Digital Manufacturing’s Big Deal: P&G & Microsoft


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Shannon Flynn

Microsoft Corp. and Procter & Gamble Co. (P&G) announced a major new collaboration effort on June 8 that will advance P&G’s digital manufacturing capabilities. P&G will utilize Microsoft Cloud, Industrial IoT (IIoT), and other technologies developed by the team at Microsoft. This groundbreaking book effort comes in the midst of an unprecedented supply chain crisis and supply shortages throughout the United States.

Microsoft provided some insights into the collaboration effort with P&G in a press release. “Together with Microsoft, P&G intends to make manufacturing smarter by enabling scalable predictive quality predictive maintenance, controlled release, touchless operations and manufacturing sustainability optimization — which has not been done at this scale in the manufacturing space to date,” said P&G CIO Vittorio. Cretella.

Microsoft is certainly taking on a challenge. P&G owns 65 individual brands across 10 different product categories, producing millions of items per year. P&G’s personal care products are in high demand and short supply today, particularly baby products. Microsoft will be digitizing 100 different manufacturing sites for P&G, which may help them catch up with supply shortages.

Digital manufacturing goals

Microsoft and P&G have outlined some specific goals for their collaborative digitization initiative. The project will incorporate Microsoft Azure, Microsoft’s hybrid cloud computing platform. This will allow AI, machine learning, and IIoT technologies to be seamlessly integrated into P&G’s existing infrastructure.

Microsoft’s digital manufacturing system will give P&G’s team access to real-time data and AI models that will be able to help optimize and streamline production. The two companies plan to use digital twins, as well, which will give them a sandbox in which to develop improved manufacturing systems. All around, improving efficiency and productivity are the core goals of the collaboration. These qualities are needed now more than ever to quell supply shortages.

WAN, digital

Microsoft and P&G specifically mentioned initiatives to use digital manufacturing to improve the production of diapers and paper towels. Microsoft’s IIoT platform will play a key role in these efforts by increasing visibility in the manufacturing process. P&G hopes to reduce waste and cut back on maintenance and downtime. Using Microsoft’s machine learning tools, P&G will optimize energy usage from its paper machines and track performance for predictive maintenance.

A step in the right direction

Only time will tell you whether or not Microsoft and P&G are successful. This is one of the largest digital manufacturing projects in recent years. So, if the collaboration does live up to the goals and initiatives announced so far, it will be a major development for US manufacturing across all industries. If a company as large as P&G can nail down a digital manufacturing strategy that works, any company can.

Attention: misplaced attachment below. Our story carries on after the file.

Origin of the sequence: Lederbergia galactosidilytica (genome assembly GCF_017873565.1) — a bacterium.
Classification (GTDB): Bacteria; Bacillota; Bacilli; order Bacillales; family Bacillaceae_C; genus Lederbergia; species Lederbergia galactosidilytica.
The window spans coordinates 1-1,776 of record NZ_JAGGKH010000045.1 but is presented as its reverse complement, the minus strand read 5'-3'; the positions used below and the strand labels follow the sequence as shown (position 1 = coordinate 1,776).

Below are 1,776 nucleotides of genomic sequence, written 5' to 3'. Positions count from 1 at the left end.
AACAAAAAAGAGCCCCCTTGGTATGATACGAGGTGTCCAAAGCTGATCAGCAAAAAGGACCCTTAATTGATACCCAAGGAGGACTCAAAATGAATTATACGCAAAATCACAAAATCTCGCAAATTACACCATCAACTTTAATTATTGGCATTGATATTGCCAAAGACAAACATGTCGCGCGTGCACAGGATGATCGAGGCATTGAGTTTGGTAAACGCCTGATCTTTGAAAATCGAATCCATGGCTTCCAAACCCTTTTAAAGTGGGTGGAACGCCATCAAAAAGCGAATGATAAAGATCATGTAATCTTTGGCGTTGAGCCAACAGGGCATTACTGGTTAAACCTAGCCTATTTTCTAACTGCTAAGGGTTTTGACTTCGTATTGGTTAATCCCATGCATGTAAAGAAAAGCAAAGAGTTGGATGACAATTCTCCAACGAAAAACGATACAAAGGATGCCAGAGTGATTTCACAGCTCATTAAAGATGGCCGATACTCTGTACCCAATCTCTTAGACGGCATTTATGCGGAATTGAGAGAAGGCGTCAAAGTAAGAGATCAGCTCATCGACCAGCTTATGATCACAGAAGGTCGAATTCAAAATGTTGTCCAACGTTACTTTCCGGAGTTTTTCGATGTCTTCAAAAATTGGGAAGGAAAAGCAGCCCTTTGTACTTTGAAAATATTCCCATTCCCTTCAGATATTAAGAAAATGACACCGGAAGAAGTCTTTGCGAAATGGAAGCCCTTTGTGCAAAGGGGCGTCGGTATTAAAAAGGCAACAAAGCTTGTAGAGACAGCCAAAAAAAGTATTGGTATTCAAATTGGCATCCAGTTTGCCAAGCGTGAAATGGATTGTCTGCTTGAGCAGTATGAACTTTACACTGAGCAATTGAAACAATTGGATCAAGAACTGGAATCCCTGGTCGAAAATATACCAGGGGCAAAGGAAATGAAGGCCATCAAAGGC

This collaboration comes as supply chain challenges create detrimental shortages of everything from semiconductors to diapers and toilet paper. The transportation industry is facing its own difficulties, including federal court decisions and regulatory updates, as well as serious staffing shortages that are making it difficult for trucking companies to keep up with supply chain needs. On one end of the supply chain, manufacturers can’t seem to produce goods fast enough while, on the other end, transportation companies can’t get goods where they need to go fast enough, over land or sea.

Digital manufacturing is the key to, hopefully, solving the former issue. The Biden administration has announced plans to increase funding and support for US .manufacturing in both the private and public sectors. Their priorities include building “technological leadership” for manufacturers large and small. So, the collaboration between Microsoft and P&G may yet be the first of many similar collaborations over the coming months and years.

The past few years have certainly been difficult for manufacturers in the US and around the world. Supply chain issues are hitting particularly hard for things like electronics, computer chips, and family care products. In order for US manufacturers to catch up with demand, they need to leverage the advantages of digital manufacturing. The large-scale collaboration forged between Microsoft and P&G is paving the way for other manufacturers to innovate. The road ahead for US manufacturers is one that will need cutting-edge technology and partnerships like this to evolve.

Author: Barbara Jorgensen

Barbara Jorgensen

Barb Jorgensen is editor-in-chief for supply chain publication EPSNews and has covered electronics manufacturing, procurement and business for more than 25 years. Barb spent most of her career with Electronic Business magazine and EBN; freelanced; and then founded online publication EPSNews with two industry veterans—Bolaji Ojo and Gina Roos. EPSNews was acquired by AspenCore in 2017.

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